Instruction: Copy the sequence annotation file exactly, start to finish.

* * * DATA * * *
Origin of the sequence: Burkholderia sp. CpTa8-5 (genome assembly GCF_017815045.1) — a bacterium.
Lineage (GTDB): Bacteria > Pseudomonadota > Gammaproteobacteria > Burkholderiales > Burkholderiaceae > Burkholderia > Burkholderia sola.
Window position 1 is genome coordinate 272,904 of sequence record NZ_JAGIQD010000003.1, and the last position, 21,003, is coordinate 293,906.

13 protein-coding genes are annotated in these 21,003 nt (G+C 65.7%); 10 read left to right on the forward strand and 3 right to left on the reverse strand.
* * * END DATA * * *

Origin of the sequence: Burkholderia sp. CpTa8-5 (genome assembly GCF_017815045.1) — a bacterium.
Lineage (GTDB): Bacteria > Pseudomonadota > Gammaproteobacteria > Burkholderiales > Burkholderiaceae > Burkholderia > Burkholderia sola.
Window position 1 is genome coordinate 272,904 of sequence record NZ_JAGIQD010000003.1, and the last position, 21,003, is coordinate 293,906.

13 protein-coding genes are annotated in these 21,003 nt (G+C 65.7%); 10 read left to right on the forward strand and 3 right to left on the reverse strand.